GOP Presidential Candidates: All Bluster, No Substance
In the hours leading up to the fifth GOP presidential debate, we all are probably feeling a bit like debate veterans at this point. We have heard these candidates rant about each other’s antics, but we have heard very little substantive discussion about important issues. Though we don’t have the ability to predict the future, here’s our prediction of seven topics we bet the GOP candidates won’t discuss:
1) Actual solutions for climate change: This week, 195 countries made a historic deal to combat climate change in Paris. GOP candidates, however, have mostly been silent after, even as their own voters are starting to come around to the idea of addressing global warming. We are betting tonight will be no different, especially since GOP presidential candidates have received over $1 million in campaign donations from the oil and gas industry.
2) The fact that the economy is improving under President Obama: While Mitt Romney promised in 2012 to bring unemployment down to 6 percent in his first term, under President Obama unemployment has dropped to 5 percent and the economy is enjoying a record 69 months of job growth. But, it’s unlikely GOP candidates will mention these facts.
3) Policies that will actually help working families and women in the work force: Although the workplace has changed a lot the last 30 years, workplace policies have not. Only 40 percent of private sector workers have paid sick leave. The United States is the only developed country without paid maternity leave. Child care fees for two children in a child care center exceed annual median rent payments in every state. Marco Rubio may discuss his paid leave plan, but will probably leave out that it will likely do little to make more employers offer paid leave. And, we doubt the other candidates on stage tonight will advocate for policies that will address these issues and help working families.
4) Solutions to blunt the influence of big money in the political system: While many of the candidates like to talk tough about there being too much money in the political process, none of them have provided any options for solutions or reforms to start solving this problem. At the same time, candidates like Trump, Cruz, Rubio, and Bush will jump through hoops to give huge tax breaks to billionaire donors, like casino mogul Sheldon Adelson who donated $150 million to GOP candidates in 2012.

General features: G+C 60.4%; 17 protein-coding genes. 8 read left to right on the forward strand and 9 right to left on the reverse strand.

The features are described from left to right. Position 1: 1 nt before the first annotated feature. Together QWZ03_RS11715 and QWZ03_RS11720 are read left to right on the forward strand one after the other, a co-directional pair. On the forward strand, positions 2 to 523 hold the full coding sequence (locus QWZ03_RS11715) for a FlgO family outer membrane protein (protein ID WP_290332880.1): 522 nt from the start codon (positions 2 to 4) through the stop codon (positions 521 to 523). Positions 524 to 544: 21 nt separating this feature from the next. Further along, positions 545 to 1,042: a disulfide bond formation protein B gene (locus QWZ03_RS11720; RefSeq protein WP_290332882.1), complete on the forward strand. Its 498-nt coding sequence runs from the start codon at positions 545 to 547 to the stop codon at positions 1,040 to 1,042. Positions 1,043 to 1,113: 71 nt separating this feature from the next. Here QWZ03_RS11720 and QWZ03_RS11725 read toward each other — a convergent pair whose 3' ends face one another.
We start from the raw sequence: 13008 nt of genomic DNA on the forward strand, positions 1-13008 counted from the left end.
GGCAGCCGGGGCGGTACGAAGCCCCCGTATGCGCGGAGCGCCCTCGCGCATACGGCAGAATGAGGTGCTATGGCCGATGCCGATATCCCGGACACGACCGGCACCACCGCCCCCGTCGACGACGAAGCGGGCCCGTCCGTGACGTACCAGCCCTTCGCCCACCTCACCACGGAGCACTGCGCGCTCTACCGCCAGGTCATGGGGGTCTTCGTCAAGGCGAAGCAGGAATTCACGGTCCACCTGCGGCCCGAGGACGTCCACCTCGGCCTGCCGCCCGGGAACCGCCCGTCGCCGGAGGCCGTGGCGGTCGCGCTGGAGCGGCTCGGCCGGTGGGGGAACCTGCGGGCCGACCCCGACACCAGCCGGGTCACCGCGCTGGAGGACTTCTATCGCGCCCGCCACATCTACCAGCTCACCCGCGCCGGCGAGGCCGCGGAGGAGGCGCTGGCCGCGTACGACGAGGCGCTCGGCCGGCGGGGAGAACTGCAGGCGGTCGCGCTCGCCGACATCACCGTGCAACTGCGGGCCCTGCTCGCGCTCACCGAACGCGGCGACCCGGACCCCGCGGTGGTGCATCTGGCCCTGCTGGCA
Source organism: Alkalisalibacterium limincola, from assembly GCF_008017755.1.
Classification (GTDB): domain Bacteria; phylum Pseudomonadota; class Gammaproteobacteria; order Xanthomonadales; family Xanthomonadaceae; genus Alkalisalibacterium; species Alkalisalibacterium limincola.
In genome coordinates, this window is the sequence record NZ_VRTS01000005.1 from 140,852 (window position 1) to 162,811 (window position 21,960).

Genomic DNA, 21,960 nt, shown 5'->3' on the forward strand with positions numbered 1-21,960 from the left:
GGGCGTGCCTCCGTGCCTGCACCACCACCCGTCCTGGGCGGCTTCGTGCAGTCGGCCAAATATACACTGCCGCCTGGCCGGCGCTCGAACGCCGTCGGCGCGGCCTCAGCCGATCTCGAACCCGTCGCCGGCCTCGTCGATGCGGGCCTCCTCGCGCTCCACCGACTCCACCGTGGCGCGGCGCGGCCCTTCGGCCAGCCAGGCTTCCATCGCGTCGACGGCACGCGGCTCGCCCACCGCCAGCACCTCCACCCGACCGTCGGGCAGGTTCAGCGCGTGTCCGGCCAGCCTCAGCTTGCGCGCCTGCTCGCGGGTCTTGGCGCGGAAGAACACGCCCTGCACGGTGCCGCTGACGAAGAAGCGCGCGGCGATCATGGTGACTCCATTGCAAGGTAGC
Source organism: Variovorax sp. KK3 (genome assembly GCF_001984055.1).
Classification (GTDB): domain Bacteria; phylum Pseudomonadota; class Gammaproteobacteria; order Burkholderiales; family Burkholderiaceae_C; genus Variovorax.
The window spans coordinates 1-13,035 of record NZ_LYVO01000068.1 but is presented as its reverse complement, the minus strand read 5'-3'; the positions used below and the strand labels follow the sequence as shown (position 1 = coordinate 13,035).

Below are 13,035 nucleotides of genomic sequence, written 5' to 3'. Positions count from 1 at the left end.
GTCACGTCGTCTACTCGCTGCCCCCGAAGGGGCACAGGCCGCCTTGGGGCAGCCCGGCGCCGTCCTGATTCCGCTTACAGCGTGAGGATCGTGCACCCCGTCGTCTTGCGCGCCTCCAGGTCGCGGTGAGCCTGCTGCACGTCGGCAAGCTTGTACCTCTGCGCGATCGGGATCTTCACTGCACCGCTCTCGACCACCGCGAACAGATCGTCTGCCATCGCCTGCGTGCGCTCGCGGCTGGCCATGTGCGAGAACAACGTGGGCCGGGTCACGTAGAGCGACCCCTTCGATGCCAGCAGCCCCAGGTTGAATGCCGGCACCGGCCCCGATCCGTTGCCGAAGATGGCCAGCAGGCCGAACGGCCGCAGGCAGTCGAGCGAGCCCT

5) Policies that actually help the Latino community: Even though people of color are making up a larger share of the eligible voting population, GOP candidates are probably not going to talk about solutions to help communities of color. For example, 9 out of 10 GOP candidates oppose DACA and DAPA, initiatives that would help 5 million people.
6) Criminal justice solutions and Black Lives Matter: People of color are more likely to be incarcerated and on average receive longer sentences for the same crime than white offenders. And nearly half of U.S. children have a parent with a criminal record. But, we doubt GOP candidates are going to speak much about our systemic criminal justice problems or advocate on behalf of movements like Black Lives Matter.
7) Investing in education and the teaching profession: Teachers are the number one in-school factor affecting student success, and a recent report showed if all students in the US reached basic math and reading proficiency we would see the GDP increase by $27 trillion over the next decade. We doubt the GOP candidates will mention investing in teachers though, as Ted Cruz wants to abolish the Department of Education.
Though we hope the GOP candidates prove us wrong, we’re not holding our breath to hear them talk about solutions we need on issues ranging from climate to criminal justice. We need a leader who will find solutions to these important issues, but instead we’ll watch nine GOP candidates prove they can’t tackle the real issues.
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